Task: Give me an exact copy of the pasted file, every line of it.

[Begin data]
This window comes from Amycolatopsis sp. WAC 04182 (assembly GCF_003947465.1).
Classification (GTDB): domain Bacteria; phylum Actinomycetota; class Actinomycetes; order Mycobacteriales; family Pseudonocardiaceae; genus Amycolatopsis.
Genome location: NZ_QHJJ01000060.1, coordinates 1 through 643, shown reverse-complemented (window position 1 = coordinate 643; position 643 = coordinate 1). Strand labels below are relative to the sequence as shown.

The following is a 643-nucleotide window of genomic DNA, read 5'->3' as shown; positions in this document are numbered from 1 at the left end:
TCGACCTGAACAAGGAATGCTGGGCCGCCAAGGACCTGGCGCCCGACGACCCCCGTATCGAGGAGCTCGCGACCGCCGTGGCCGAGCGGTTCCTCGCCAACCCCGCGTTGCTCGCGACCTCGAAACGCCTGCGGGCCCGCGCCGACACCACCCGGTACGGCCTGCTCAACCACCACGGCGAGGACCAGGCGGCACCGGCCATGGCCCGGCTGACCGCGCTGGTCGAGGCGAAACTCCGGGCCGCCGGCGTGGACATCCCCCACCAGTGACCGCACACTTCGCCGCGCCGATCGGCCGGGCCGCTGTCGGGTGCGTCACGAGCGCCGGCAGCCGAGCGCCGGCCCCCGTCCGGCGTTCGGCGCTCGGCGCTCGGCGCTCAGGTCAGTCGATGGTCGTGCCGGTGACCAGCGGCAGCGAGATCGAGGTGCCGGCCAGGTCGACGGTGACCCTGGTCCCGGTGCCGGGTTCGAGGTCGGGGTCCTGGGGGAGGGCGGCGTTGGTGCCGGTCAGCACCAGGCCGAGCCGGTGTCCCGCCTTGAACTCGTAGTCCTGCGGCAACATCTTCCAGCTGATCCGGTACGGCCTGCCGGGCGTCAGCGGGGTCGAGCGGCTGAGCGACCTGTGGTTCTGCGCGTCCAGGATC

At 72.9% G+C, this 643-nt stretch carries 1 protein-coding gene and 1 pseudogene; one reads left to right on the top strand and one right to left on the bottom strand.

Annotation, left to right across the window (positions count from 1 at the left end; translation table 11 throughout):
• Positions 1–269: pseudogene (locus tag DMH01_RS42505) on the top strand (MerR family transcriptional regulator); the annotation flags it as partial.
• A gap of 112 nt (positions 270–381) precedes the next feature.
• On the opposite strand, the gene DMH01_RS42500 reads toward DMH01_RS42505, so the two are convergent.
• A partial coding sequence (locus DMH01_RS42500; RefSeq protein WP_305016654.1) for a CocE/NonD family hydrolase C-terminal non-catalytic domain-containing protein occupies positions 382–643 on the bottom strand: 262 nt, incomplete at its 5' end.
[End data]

This window comes from Amycolatopsis sp. WAC 04182 (assembly GCF_003947465.1).
Classification (GTDB): domain Bacteria; phylum Actinomycetota; class Actinomycetes; order Mycobacteriales; family Pseudonocardiaceae; genus Amycolatopsis.
Genome location: NZ_QHJJ01000060.1, coordinates 1 through 643, shown reverse-complemented (window position 1 = coordinate 643; position 643 = coordinate 1). Strand labels below are relative to the sequence as shown.

The following is a 643-nucleotide window of genomic DNA, read 5'->3' as shown; positions in this document are numbered from 1 at the left end:
TCGACCTGAACAAGGAATGCTGGGCCGCCAAGGACCTGGCGCCCGACGACCCCCGTATCGAGGAGCTCGCGACCGCCGTGGCCGAGCGGTTCCTCGCCAACCCCGCGTTGCTCGCGACCTCGAAACGCCTGCGGGCCCGCGCCGACACCACCCGGTACGGCCTGCTCAACCACCACGGCGAGGACCAGGCGGCACCGGCCATGGCCCGGCTGACCGCGCTGGTCGAGGCGAAACTCCGGGCCGCCGGCGTGGACATCCCCCACCAGTGACCGCACACTTCGCCGCGCCGATCGGCCGGGCCGCTGTCGGGTGCGTCACGAGCGCCGGCAGCCGAGCGCCGGCCCCCGTCCGGCGTTCGGCGCTCGGCGCTCGGCGCTCAGGTCAGTCGATGGTCGTGCCGGTGACCAGCGGCAGCGAGATCGAGGTGCCGGCCAGGTCGACGGTGACCCTGGTCCCGGTGCCGGGTTCGAGGTCGGGGTCCTGGGGGAGGGCGGCGTTGGTGCCGGTCAGCACCAGGCCGAGCCGGTGTCCCGCCTTGAACTCGTAGTCCTGCGGCAACATCTTCCAGCTGATCCGGTACGGCCTGCCGGGCGTCAGCGGGGTCGAGCGGCTGAGCGACCTGTGGTTCTGCGCGTCCAGGATC

At 72.9% G+C, this 643-nt stretch carries 1 protein-coding gene and 1 pseudogene; one reads left to right on the top strand and one right to left on the bottom strand.

Annotation, left to right across the window (positions count from 1 at the left end; translation table 11 throughout):
• Positions 1–269: pseudogene (locus tag DMH01_RS42505) on the top strand (MerR family transcriptional regulator); the annotation flags it as partial.
• A gap of 112 nt (positions 270–381) precedes the next feature.
• On the opposite strand, the gene DMH01_RS42500 reads toward DMH01_RS42505, so the two are convergent.
• A partial coding sequence (locus DMH01_RS42500; RefSeq protein WP_305016654.1) for a CocE/NonD family hydrolase C-terminal non-catalytic domain-containing protein occupies positions 382–643 on the bottom strand: 262 nt, incomplete at its 5' end.